The problem

P13 (**) Run-length encoding of a list (direct solution). Implement the so-called run-length encoding data compression method directly. I.e. don't use other methods you've written (like P09's pack); do all the work directly.

Example:

scala> encodeDirect(List('a, 'a, 'a, 'a, 'b, 'c, 'c, 'a, 'a, 'd, 'e, 'e, 'e, 'e))
res0: List[(Int, Symbol)] = List((4,'a), (1,'b), (2,'c), (2,'a), (1,'d), (4,'e))

Initial thoughts

Obviously the issue shouldn't be solved just copying all stuff from problem 09 and problem 10 inside a single file. There shall be a way to build a single-function solution.

Spanning

Scala lists provide a span() method that splits the list in two. It scans all elements in order, storing them into a list while the given predicate (a function) is true. When the predicate is false span() stops and returns the two resulting lists.

It seems to be the perfect candidate for our job. We just have to recursively apply it obtaining two lists. The first list is made by equal elements, and can be reduced to a tuple, the second list is given to the recursive call.

def encodeDirect[A](l: List[A]):List[(Int, A)] = {
    def _encodeDirect(res: List[(Int, A)], rem: List[A]):List[(Int, A)] = rem match {
        case Nil => res
        case ls => {
            val (s, r) = rem span { _ == rem.head }
            _encodeDirect(res:::List((s.length, s.head)), r)
        }
    }
    _encodeDirect(List(), l)
} 

The predicate given to span() is _ == rem.head, an anonymous function that tests if the current element is equal to the first element. While this is always true for the first element, by definition, other elements can be equal or not, and the job of span() is to find where to split the list.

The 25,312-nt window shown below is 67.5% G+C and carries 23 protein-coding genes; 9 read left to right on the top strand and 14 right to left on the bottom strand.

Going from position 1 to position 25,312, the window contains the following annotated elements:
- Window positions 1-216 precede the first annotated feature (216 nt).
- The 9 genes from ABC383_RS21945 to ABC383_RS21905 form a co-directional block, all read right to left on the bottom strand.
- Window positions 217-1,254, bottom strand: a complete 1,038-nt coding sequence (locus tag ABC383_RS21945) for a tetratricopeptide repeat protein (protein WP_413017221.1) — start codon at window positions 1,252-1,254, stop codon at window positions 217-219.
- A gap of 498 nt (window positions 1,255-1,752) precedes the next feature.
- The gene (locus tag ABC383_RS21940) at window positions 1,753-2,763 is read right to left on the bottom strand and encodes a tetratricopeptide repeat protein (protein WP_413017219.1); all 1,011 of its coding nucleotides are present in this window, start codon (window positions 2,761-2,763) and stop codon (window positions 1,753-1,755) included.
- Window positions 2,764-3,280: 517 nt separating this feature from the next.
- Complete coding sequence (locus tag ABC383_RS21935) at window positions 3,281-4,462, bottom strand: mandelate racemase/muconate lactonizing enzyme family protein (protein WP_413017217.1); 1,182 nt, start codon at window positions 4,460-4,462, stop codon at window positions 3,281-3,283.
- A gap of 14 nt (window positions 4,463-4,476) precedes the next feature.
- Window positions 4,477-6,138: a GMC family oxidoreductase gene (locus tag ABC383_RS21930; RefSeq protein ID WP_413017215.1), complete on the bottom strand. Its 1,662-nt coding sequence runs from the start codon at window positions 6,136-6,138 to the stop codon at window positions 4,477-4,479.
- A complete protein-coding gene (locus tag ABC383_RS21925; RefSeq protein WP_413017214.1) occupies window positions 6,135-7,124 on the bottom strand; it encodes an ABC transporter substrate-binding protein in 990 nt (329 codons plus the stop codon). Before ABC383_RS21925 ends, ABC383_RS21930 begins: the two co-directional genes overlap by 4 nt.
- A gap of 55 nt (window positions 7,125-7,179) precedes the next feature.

So example given in the problem runs through the following steps

scala> var rem = List('a, 'a, 'a, 'a, 'b, 'c, 'c, 'a, 'a, 'd, 'e, 'e, 'e, 'e)
rem: List[Symbol] = List('a, 'a, 'a, 'a, 'b, 'c, 'c, 'a, 'a, 'd, 'e, 'e, 'e, 'e)

scala> var (res, rem1) = rem span { _ == rem.head }
res: List[Symbol] = List('a, 'a, 'a, 'a)
rem1: List[Symbol] = List('b, 'c, 'c, 'a, 'a, 'd, 'e, 'e, 'e, 'e)

scala> var (res, rem2) = rem1 span { _ == rem1.head }
res: List[Symbol] = List('b)
rem2: List[Symbol] = List('c, 'c, 'a, 'a, 'd, 'e, 'e, 'e, 'e)

scala> var (res, rem3) = rem2 span { _ == rem2.head }
res: List[Symbol] = List('c, 'c)
rem3: List[Symbol] = List('a, 'a, 'd, 'e, 'e, 'e, 'e)

scala> var (res, rem4) = rem3 span { _ == rem3.head }
res: List[Symbol] = List('a, 'a)
rem4: List[Symbol] = List('d, 'e, 'e, 'e, 'e)

scala> var (res, rem5) = rem4 span { _ == rem4.head }
res: List[Symbol] = List('d)
rem5: List[Symbol] = List('e, 'e, 'e, 'e)

scala> var (res, rem6) = rem5 span { _ == rem5.head }
res: List[Symbol] = List('e, 'e, 'e, 'e)
rem6: List[Symbol] = List()

Final considerations

I learned another very useful method to split Scala lists, span(). I also used a complex expression in a case statement, as already done in problems 09 and 10.

Feedback

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